Highlights of some high-profile cases that the Supreme Court will take up in its term that begins Monday:
Curse words on the airwaves: In the court's first major broadcast indecency case in 30 years, can the Federal Communications Commission fine broadcast television stations for the one-time use of profanity on live programming? Cher, Nicole Richie and Bono are the celebrities who uttered familiar, but profane words on awards shows. The FCC changed its long-standing policy that exempted such "fleeting expletives" from being labeled indecent.
Cigarette advertising: The court will decide whether cigarette makers can be sued under state law for allegedly deceptive advertising of "light" cigarettes. The tobacco industry is trying to head off a wave of state-based challenges regarding the light cigarettes. At the same time, it is appealing a federal judge's order to stop marketing cigarettes as "low tar," "light," "ultra light" or "mild" because they mislead consumers. Like the prescription drug case, this dispute centers on whether federal regulation bars state fraud claims.
Religious monuments: Pleasant Grove City, Utah, wants the court to back its decision to bar a religious group known as Summum from placing a display in a public park that already has a Ten Commandments monument. A federal appeals court found that the city violated the group's free speech rights. The Summum believe that when Moses received the Ten Commandments on Mount Sinai, he received a second set of tablets called the Seven Aphorisms.
Navy sonar: At the administration's urging, the justices are reviewing a federal appeals court ruling that limits the Navy's use of sonar in training exercises off the Southern California coast because of its potential harm to dolphins and whales. The government says national security interests, particularly in wartime, trump those of marine mammals.
Detainee lawsuit: A Pakistani Muslim sued former Attorney General John Ashcroft, FBI Director Robert Mueller and others over mistreatment he suffered in federal custody after being rounded up in a post-Sept. 11 sweep. The court will decide if high-ranking officials such as Ashcroft and Mueller can be sued when lower-level government workers allegedly violate people's civil rights.
Punitive damages: Altria Group Inc.'s Philip Morris is back at the court for a third time trying to reduce the nearly $80 million in punitive damages awarded by Oregon courts to Mayola Williams, widow of a longtime smoker. Oregon's Supreme Court has upheld the award three times and the U.S. high court twice has thrown it out. The most recent ruling by the state court relied on Oregon law to sustain the award. The justices will decide whether they agree or rather believe their Oregon colleagues are, in essence, ignoring them.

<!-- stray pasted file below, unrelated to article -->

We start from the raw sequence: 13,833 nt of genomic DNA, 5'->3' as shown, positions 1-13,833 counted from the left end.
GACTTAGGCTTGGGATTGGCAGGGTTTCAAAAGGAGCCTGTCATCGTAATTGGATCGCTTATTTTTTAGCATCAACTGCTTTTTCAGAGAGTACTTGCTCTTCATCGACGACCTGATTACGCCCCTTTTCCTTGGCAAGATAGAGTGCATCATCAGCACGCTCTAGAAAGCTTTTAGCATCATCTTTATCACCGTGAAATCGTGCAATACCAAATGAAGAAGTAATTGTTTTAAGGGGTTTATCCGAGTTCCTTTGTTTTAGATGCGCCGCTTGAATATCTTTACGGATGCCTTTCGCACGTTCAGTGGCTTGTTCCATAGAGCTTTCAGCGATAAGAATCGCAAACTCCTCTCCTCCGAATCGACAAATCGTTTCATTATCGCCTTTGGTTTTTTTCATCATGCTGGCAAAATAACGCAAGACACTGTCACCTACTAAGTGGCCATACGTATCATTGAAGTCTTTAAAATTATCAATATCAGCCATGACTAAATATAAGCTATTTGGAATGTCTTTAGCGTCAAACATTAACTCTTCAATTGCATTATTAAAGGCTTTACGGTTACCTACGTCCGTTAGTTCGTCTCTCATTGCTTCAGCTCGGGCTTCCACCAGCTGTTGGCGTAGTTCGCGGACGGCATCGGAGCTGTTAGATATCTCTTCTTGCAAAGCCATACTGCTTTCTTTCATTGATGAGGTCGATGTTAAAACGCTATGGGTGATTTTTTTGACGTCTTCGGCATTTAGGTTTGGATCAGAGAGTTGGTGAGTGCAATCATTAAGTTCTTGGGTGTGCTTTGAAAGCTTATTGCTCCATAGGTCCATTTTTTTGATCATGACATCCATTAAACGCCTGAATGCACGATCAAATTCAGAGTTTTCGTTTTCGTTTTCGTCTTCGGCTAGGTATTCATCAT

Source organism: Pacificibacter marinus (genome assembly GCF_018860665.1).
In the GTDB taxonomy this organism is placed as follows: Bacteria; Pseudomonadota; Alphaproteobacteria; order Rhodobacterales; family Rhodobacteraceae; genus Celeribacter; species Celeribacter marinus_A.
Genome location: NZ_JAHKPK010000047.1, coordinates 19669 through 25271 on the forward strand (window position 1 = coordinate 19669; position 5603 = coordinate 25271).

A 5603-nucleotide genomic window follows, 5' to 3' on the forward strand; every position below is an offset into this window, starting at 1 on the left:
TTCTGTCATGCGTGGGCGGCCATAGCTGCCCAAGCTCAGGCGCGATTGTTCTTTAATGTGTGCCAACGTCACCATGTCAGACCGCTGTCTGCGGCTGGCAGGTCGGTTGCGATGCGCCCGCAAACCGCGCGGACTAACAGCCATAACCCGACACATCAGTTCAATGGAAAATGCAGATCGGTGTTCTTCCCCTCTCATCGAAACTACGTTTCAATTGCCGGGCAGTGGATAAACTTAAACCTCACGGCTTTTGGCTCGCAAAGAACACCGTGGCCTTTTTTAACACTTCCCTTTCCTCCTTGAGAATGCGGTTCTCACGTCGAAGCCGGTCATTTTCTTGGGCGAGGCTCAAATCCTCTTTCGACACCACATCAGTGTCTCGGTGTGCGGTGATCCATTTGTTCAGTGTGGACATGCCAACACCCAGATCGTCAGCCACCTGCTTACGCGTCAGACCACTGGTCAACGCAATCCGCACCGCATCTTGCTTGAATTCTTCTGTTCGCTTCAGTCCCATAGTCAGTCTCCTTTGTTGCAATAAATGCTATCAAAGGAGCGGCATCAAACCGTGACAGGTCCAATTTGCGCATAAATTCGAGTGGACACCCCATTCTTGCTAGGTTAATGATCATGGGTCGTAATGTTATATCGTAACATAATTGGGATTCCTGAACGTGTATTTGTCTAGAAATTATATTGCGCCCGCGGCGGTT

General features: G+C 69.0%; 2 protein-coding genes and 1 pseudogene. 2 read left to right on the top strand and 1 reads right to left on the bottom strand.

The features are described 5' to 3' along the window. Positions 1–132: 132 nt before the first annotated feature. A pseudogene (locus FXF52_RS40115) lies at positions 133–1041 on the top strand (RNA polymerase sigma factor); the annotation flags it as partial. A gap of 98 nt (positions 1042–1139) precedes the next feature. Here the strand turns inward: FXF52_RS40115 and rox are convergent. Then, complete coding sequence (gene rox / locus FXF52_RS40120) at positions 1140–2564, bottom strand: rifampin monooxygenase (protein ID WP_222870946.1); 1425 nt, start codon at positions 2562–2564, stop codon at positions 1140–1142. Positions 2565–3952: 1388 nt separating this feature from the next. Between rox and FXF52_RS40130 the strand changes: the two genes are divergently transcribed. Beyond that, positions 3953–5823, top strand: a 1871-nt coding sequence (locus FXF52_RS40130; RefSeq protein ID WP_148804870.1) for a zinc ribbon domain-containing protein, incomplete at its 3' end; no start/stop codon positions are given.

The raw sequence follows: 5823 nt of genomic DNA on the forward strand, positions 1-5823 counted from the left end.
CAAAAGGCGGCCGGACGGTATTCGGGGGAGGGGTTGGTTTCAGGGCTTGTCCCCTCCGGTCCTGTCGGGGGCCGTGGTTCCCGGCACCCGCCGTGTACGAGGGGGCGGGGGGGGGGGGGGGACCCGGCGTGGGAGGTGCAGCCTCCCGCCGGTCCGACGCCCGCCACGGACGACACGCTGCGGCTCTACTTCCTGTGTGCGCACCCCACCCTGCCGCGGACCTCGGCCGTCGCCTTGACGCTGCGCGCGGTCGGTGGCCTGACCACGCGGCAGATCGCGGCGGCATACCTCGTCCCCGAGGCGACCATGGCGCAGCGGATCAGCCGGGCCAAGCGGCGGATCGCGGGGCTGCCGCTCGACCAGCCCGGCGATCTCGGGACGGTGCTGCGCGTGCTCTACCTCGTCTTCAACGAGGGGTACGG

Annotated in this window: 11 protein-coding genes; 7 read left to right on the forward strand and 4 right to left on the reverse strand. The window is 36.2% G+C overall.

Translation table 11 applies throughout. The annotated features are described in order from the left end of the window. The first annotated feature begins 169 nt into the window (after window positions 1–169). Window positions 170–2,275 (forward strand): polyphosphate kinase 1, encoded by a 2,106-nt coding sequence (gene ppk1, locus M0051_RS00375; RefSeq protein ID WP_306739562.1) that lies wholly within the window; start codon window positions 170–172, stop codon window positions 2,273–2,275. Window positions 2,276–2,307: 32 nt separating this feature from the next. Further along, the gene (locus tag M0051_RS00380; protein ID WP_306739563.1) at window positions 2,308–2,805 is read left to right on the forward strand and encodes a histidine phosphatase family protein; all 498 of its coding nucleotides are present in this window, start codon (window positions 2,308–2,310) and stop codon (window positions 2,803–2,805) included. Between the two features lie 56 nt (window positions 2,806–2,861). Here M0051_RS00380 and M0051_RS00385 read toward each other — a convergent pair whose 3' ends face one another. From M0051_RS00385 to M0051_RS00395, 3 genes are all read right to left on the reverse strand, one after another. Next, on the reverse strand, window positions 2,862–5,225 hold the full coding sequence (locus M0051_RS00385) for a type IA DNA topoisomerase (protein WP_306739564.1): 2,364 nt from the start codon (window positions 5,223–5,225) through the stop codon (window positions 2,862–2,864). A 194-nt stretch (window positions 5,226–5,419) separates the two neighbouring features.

Retaliation: A longtime local government worker is fired after she cooperates with an investigation of sexual harassment allegations against a high-ranking official. The court will decide whether federal civil rights law protects employees from such retaliation in a case involving Vicky Crawford, who was fired in 2003 after more than 30 years as an employee of the school system for Nashville, Tenn., and Davidson County. The administration has sided with Crawford against the school system.
The justices also could decide to add these important cases to their docket:
Voting Rights Act challenge: A local governing authority in Texas argues it should no longer have to comply with the landmark Voting Rights Act, the 1965 law that Congress extended in 2006 for 25 more years. States and towns with histories of racial discrimination must get Justice Department or court approval before making any changes to the way elections are conducted. The law was intended to keep state and local governments from passing laws making it harder for minorities to vote. The Northwest Austin Municipal Utility District No. 1, a government board formed to provide local services to about 3,500 people, says Congress had no constitutional right to pass a bill that tried to remedy past discrimination.
Enemy combatant: The American Civil Liberties Union is asking the court to review whether the administration has the authority to capture and detain suspected enemy combatants in this country indefinitely without charges. The ACLU is acting on behalf of Ali al-Marri, a Qatar native and the only enemy combatant being held on U.S. soil. A federal appeals court ruled that the government has the authority to seize and detain anyone suspected of being an al-Qaida member. It also found, however, that such suspects must be able to challenge their military detention. Al-Marri is being held in a Navy brig in Charleston, S.C.
Judicial ethics: The case concerns West Virginia Supreme Court Justice Brent Benjamin's decision to remain involved in a $76.3 million case involving a key booster of his 2004 election campaign. Benjamin was in the majority of a 3-2 decision overturning the judgment against Massey Energy Co. Don Blankenship, Massey's president, chairman and chief executive officer, spent more than $3 million to help Benjamin win his seat.
The Associated Press
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